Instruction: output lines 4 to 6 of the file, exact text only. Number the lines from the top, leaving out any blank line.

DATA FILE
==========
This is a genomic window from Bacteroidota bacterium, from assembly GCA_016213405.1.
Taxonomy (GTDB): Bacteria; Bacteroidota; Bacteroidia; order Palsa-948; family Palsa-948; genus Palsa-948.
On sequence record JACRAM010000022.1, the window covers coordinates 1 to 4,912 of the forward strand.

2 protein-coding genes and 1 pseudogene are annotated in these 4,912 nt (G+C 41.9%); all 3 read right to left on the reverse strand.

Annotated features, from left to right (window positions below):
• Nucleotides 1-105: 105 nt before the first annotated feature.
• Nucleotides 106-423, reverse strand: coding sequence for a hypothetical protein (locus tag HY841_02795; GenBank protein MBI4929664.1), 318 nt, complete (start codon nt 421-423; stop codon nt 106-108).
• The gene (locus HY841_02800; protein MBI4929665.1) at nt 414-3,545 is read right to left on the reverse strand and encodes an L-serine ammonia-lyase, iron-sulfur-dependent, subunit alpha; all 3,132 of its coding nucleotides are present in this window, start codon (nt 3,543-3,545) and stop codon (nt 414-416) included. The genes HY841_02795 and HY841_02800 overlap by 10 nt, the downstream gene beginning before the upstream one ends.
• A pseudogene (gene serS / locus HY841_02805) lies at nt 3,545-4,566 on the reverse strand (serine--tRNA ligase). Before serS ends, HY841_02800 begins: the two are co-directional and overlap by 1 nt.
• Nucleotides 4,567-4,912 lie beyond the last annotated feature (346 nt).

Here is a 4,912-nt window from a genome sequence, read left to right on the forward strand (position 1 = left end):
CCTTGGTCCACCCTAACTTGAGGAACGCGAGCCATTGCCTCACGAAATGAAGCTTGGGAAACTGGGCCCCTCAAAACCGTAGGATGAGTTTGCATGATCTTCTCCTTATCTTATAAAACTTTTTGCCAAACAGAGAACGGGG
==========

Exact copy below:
2 protein-coding genes and 1 pseudogene are annotated in these 4,912 nt (G+C 41.9%); all 3 read right to left on the reverse strand.

Annotated features, from left to right (window positions below):
• Nucleotides 1-105: 105 nt before the first annotated feature.